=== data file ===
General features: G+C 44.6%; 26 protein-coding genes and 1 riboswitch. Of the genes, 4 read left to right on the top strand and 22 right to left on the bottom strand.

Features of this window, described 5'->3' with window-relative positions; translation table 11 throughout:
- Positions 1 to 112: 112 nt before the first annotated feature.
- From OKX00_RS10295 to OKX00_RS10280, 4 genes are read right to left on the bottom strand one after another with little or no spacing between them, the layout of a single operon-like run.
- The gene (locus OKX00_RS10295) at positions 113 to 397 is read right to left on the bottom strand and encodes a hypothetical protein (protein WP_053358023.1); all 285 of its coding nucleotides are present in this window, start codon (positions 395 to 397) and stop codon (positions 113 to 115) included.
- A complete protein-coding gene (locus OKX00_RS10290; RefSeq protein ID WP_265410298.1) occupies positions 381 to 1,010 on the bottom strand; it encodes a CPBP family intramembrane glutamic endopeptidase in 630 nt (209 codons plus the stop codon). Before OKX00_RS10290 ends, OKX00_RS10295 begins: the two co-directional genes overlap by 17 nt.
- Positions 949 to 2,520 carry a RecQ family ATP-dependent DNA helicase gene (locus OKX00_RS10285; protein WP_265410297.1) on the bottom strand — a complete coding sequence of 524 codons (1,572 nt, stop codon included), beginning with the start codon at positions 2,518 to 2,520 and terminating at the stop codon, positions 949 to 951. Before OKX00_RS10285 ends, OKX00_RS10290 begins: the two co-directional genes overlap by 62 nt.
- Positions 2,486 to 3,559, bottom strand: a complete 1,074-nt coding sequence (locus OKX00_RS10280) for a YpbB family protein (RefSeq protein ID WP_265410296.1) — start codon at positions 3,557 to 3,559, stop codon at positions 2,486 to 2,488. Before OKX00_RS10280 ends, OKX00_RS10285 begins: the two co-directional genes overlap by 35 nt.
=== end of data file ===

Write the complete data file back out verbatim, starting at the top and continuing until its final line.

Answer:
General features: G+C 44.6%; 26 protein-coding genes and 1 riboswitch. Of the genes, 4 read left to right on the top strand and 22 right to left on the bottom strand.

Features of this window, described 5'->3' with window-relative positions; translation table 11 throughout:
- Positions 1 to 112: 112 nt before the first annotated feature.
- From OKX00_RS10295 to OKX00_RS10280, 4 genes are read right to left on the bottom strand one after another with little or no spacing between them, the layout of a single operon-like run.
- The gene (locus OKX00_RS10295) at positions 113 to 397 is read right to left on the bottom strand and encodes a hypothetical protein (protein WP_053358023.1); all 285 of its coding nucleotides are present in this window, start codon (positions 395 to 397) and stop codon (positions 113 to 115) included.
- A complete protein-coding gene (locus OKX00_RS10290; RefSeq protein ID WP_265410298.1) occupies positions 381 to 1,010 on the bottom strand; it encodes a CPBP family intramembrane glutamic endopeptidase in 630 nt (209 codons plus the stop codon). Before OKX00_RS10290 ends, OKX00_RS10295 begins: the two co-directional genes overlap by 17 nt.
- Positions 949 to 2,520 carry a RecQ family ATP-dependent DNA helicase gene (locus OKX00_RS10285; protein WP_265410297.1) on the bottom strand — a complete coding sequence of 524 codons (1,572 nt, stop codon included), beginning with the start codon at positions 2,518 to 2,520 and terminating at the stop codon, positions 949 to 951. Before OKX00_RS10285 ends, OKX00_RS10290 begins: the two co-directional genes overlap by 62 nt.
- Positions 2,486 to 3,559, bottom strand: a complete 1,074-nt coding sequence (locus OKX00_RS10280) for a YpbB family protein (RefSeq protein ID WP_265410296.1) — start codon at positions 3,557 to 3,559, stop codon at positions 2,486 to 2,488. Before OKX00_RS10280 ends, OKX00_RS10285 begins: the two co-directional genes overlap by 35 nt.